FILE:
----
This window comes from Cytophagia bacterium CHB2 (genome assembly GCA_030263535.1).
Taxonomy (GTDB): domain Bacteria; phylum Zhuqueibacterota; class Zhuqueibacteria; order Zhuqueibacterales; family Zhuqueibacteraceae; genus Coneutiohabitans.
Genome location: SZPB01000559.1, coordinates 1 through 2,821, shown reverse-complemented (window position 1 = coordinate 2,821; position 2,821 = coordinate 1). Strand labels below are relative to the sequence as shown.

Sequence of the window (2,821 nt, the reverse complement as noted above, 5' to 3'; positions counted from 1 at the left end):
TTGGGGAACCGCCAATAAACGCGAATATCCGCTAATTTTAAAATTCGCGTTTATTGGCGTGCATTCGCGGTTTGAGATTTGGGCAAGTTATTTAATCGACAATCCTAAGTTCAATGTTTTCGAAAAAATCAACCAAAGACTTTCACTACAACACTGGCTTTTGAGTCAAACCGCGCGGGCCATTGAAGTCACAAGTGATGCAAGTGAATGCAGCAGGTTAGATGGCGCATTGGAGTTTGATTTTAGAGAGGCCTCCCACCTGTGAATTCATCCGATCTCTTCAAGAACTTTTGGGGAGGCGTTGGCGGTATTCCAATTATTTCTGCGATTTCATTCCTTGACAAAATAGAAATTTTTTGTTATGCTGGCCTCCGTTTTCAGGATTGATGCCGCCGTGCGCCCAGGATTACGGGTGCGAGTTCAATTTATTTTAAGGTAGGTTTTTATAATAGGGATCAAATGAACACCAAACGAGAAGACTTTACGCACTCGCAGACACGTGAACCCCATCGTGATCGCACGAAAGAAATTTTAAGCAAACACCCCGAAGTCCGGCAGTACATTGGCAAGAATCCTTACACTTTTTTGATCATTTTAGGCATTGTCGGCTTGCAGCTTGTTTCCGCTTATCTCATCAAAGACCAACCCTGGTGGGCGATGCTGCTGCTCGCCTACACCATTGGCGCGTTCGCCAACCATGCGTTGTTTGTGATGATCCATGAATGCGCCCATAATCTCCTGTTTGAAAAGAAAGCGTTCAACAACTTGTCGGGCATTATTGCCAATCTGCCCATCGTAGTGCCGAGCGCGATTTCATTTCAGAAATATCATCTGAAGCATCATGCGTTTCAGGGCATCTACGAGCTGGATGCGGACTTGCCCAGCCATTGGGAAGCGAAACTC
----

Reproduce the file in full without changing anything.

This window comes from Cytophagia bacterium CHB2 (genome assembly GCA_030263535.1).
Taxonomy (GTDB): domain Bacteria; phylum Zhuqueibacterota; class Zhuqueibacteria; order Zhuqueibacterales; family Zhuqueibacteraceae; genus Coneutiohabitans.
Genome location: SZPB01000559.1, coordinates 1 through 2,821, shown reverse-complemented (window position 1 = coordinate 2,821; position 2,821 = coordinate 1). Strand labels below are relative to the sequence as shown.

Sequence of the window (2,821 nt, the reverse complement as noted above, 5' to 3'; positions counted from 1 at the left end):
TTGGGGAACCGCCAATAAACGCGAATATCCGCTAATTTTAAAATTCGCGTTTATTGGCGTGCATTCGCGGTTTGAGATTTGGGCAAGTTATTTAATCGACAATCCTAAGTTCAATGTTTTCGAAAAAATCAACCAAAGACTTTCACTACAACACTGGCTTTTGAGTCAAACCGCGCGGGCCATTGAAGTCACAAGTGATGCAAGTGAATGCAGCAGGTTAGATGGCGCATTGGAGTTTGATTTTAGAGAGGCCTCCCACCTGTGAATTCATCCGATCTCTTCAAGAACTTTTGGGGAGGCGTTGGCGGTATTCCAATTATTTCTGCGATTTCATTCCTTGACAAAATAGAAATTTTTTGTTATGCTGGCCTCCGTTTTCAGGATTGATGCCGCCGTGCGCCCAGGATTACGGGTGCGAGTTCAATTTATTTTAAGGTAGGTTTTTATAATAGGGATCAAATGAACACCAAACGAGAAGACTTTACGCACTCGCAGACACGTGAACCCCATCGTGATCGCACGAAAGAAATTTTAAGCAAACACCCCGAAGTCCGGCAGTACATTGGCAAGAATCCTTACACTTTTTTGATCATTTTAGGCATTGTCGGCTTGCAGCTTGTTTCCGCTTATCTCATCAAAGACCAACCCTGGTGGGCGATGCTGCTGCTCGCCTACACCATTGGCGCGTTCGCCAACCATGCGTTGTTTGTGATGATCCATGAATGCGCCCATAATCTCCTGTTTGAAAAGAAAGCGTTCAACAACTTGTCGGGCATTATTGCCAATCTGCCCATCGTAGTGCCGAGCGCGATTTCATTTCAGAAATATCATCTGAAGCATCATGCGTTTCAGGGCATCTACGAGCTGGATGCGGACTTGCCCAGCCATTGGGAAGCGAAACTC